Photography by Damari McBride Photography
The sun was barely up when Krista arrived at the studio on a cold Monday morning. A bioarchaeologist and college student working towards her Ph.D., she greeted me with a big hug, even though this was our first time meeting. Her, then, chin length hair and glasses appeared conservative and studious, but her smile was warm and friendly. She pulled off her coat, as she explained that the outfit she picked for the day was what she wore when she wanted to look intelligent and professional, but also like an adventurous archaeologist. Her choice of words had already begun to reveal that she knew “intelligent and professional” women had a certain look, and she did not want to disappoint.
Of Belizean and Mexican descent, Krista mentioned that she finds it difficult to constrain her personal identity within a few words.
“If I want to be fair to myself, I’d go with Latina Bibliophilic Feminist Bioarchaeologist, but even that seems to box me in. I am a proud Latina of Central American blood, and I’m a proud archaeologist, an aggressive reader who loves the Smashing Pumpkins and also smashing the patriarchy. I don’t think about my identity in terms of my gender or sexuality. I don’t think we should feel pressured to use that as a defining characteristic unless we want to”.
Aware of the constraints that she may face as a woman of color, Krista is also very open and proud of her heritage. In fact, she wears her culture on her body. She changed into a black sleeveless dress that revealed the numerous colorful tattoos that represent her culture, favorite childhood stories, political support, and memorials of friends. Her tattoos speak of her experience and, in many ways, are both sacred and profane. However, even in a world where tattoos seem everywhere, in western society, tattoos are still met with a certain type of resistance. Professor Marc Blanchard, who wrote about the social and cultural significance of tattoos, notes “that tattooing, working itself back from the margins of society into the reaches of middle-class suburbia, is one of the prime examples of the role of the body and certain forms of body art in negotiating the acceptability of deviant forms representation…”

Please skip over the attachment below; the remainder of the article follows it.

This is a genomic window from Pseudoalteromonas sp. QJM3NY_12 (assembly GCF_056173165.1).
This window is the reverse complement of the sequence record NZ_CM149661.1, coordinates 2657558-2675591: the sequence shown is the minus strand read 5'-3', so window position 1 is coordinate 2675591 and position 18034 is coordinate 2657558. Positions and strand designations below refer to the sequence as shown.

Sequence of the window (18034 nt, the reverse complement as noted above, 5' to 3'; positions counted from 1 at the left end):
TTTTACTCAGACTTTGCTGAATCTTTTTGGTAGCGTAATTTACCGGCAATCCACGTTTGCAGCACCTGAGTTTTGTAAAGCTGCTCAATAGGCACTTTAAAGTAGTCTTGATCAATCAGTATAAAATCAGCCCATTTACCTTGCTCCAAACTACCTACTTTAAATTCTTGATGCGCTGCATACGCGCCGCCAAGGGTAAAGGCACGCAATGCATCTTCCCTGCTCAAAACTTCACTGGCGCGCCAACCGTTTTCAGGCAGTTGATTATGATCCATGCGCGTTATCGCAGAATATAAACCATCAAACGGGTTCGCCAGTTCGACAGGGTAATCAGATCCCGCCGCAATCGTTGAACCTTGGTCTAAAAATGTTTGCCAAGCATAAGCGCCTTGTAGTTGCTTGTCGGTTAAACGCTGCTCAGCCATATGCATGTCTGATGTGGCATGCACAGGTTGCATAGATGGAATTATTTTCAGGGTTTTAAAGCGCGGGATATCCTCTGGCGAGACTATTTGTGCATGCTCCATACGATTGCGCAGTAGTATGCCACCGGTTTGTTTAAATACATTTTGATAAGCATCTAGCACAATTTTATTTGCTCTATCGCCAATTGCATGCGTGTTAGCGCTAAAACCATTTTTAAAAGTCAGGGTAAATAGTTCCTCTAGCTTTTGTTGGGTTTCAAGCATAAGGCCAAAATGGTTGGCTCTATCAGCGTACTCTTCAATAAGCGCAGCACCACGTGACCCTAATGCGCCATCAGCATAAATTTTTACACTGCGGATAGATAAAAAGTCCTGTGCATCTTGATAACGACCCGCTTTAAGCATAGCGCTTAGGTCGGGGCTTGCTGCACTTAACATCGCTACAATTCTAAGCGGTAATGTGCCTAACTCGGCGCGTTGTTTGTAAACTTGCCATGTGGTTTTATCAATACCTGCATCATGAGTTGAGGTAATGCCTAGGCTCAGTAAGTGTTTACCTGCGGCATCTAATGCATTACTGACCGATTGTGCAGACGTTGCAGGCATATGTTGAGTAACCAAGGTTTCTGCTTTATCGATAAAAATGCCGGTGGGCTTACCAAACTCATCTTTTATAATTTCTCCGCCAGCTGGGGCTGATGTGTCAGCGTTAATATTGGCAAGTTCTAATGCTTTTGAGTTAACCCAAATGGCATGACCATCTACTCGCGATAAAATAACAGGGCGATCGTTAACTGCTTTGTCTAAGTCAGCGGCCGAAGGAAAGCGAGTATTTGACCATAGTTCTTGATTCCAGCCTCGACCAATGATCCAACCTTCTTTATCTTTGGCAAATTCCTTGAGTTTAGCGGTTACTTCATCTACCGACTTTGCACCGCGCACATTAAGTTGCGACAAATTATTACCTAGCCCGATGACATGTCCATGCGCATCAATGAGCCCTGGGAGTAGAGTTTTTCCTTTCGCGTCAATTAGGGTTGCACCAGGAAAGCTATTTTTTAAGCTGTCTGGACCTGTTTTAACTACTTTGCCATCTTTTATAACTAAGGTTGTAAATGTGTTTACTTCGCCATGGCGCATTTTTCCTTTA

Even so, visible tattoos may still cost you a job opportunity or may cause someone to question one’s background, education, and credibility. The early criminologist, Cesare Lombroso, popularized the idea that there was a link between excessive tattooing, the criminal mind, and the social deviant. Although his claims were made in the 1800s and have long since been refuted, they still have had a tremendous influence in pop culture.
“I love my tattoos, but I’m hardly a criminal,” Krista laughs. “I don’t feel the pressure to look a certain way in order to be an academic. Tragically, I worry more that my gender and ethnicity will hold me back. Let me rephrase that because nothing can hold ME back. I worry that someone will choose another person over me because I am a woman of color. I don’t worry my tattoos will be an issue.”
According to a 2015 Harris Poll, 3 in 10 U.S. adults have at least one tattoo, and nearly half of Millennials have them. Yet, as an academic professional, Krista may still be considered an outsider. In an article featured in The Chronicle of Higher Education, Professor Monica R. Miller remarked that her tattoos are “a conversation and a dilemma very much wrapped up in a politics of respectability, ‘deviance,’ gender nonconformity, heteronormativity, and even class tensions.” She also noted having been made to feel unwelcome in certain academic circles.
“The Latina Bibliophilic Feminist Bioarchaeologist”
*These interviews happened last year, so here is a brief update about Krista. She has since been accepted to University College of London’s MSc Anthropology program and will start next year, has attended field school in Romania, completed several research projects and is set to graduate with her BA this Spring. She also has a blog called Trowel and Bone. We have also become really good friends, presented together at the American Anthropology Association Annual Conference, and she came to my dog’s birthday party.